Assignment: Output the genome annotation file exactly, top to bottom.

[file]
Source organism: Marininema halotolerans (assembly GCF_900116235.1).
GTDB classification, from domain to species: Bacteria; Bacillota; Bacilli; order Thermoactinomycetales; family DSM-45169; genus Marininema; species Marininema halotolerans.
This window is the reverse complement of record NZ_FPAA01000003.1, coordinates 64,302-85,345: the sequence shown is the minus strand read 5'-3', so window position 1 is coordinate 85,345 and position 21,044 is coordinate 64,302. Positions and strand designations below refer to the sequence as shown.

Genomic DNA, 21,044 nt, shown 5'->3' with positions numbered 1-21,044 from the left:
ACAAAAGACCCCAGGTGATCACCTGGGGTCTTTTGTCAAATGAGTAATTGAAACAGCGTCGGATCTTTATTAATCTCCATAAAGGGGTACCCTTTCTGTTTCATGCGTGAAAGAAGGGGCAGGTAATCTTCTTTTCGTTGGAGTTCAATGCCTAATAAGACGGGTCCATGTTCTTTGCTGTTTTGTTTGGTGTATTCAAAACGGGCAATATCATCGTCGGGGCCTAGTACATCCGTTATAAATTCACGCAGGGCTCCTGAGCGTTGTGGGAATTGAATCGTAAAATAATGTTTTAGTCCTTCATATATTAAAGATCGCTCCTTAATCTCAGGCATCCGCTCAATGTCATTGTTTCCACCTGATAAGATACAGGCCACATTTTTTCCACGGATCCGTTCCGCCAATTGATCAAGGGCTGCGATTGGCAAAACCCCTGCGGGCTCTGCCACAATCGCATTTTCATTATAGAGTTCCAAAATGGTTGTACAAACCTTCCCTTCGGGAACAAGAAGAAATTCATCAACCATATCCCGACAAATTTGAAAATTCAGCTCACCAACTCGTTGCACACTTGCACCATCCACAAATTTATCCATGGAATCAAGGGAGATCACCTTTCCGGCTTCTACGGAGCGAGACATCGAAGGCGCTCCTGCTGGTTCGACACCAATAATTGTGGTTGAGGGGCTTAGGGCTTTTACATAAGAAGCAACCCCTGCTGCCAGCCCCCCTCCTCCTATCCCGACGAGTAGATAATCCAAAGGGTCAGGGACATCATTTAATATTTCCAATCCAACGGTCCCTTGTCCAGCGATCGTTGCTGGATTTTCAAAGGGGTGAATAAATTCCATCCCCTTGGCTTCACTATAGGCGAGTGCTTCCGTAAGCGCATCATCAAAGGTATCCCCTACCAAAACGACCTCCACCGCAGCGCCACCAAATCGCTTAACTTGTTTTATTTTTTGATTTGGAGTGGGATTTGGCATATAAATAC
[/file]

Source organism: Marininema halotolerans (assembly GCF_900116235.1).
GTDB classification, from domain to species: Bacteria; Bacillota; Bacilli; order Thermoactinomycetales; family DSM-45169; genus Marininema; species Marininema halotolerans.
This window is the reverse complement of record NZ_FPAA01000003.1, coordinates 64,302-85,345: the sequence shown is the minus strand read 5'-3', so window position 1 is coordinate 85,345 and position 21,044 is coordinate 64,302. Positions and strand designations below refer to the sequence as shown.

Genomic DNA, 21,044 nt, shown 5'->3' with positions numbered 1-21,044 from the left:
ACAAAAGACCCCAGGTGATCACCTGGGGTCTTTTGTCAAATGAGTAATTGAAACAGCGTCGGATCTTTATTAATCTCCATAAAGGGGTACCCTTTCTGTTTCATGCGTGAAAGAAGGGGCAGGTAATCTTCTTTTCGTTGGAGTTCAATGCCTAATAAGACGGGTCCATGTTCTTTGCTGTTTTGTTTGGTGTATTCAAAACGGGCAATATCATCGTCGGGGCCTAGTACATCCGTTATAAATTCACGCAGGGCTCCTGAGCGTTGTGGGAATTGAATCGTAAAATAATGTTTTAGTCCTTCATATATTAAAGATCGCTCCTTAATCTCAGGCATCCGCTCAATGTCATTGTTTCCACCTGATAAGATACAGGCCACATTTTTTCCACGGATCCGTTCCGCCAATTGATCAAGGGCTGCGATTGGCAAAACCCCTGCGGGCTCTGCCACAATCGCATTTTCATTATAGAGTTCCAAAATGGTTGTACAAACCTTCCCTTCGGGAACAAGAAGAAATTCATCAACCATATCCCGACAAATTTGAAAATTCAGCTCACCAACTCGTTGCACACTTGCACCATCCACAAATTTATCCATGGAATCAAGGGAGATCACCTTTCCGGCTTCTACGGAGCGAGACATCGAAGGCGCTCCTGCTGGTTCGACACCAATAATTGTGGTTGAGGGGCTTAGGGCTTTTACATAAGAAGCAACCCCTGCTGCCAGCCCCCCTCCTCCTATCCCGACGAGTAGATAATCCAAAGGGTCAGGGACATCATTTAATATTTCCAATCCAACGGTCCCTTGTCCAGCGATCGTTGCTGGATTTTCAAAGGGGTGAATAAATTCCATCCCCTTGGCTTCACTATAGGCGAGTGCTTCCGTAAGCGCATCATCAAAGGTATCCCCTACCAAAACGACCTCCACCGCAGCGCCACCAAATCGCTTAACTTGTTTTATTTTTTGATTTGGAGTGGGATTTGGCATATAAATAC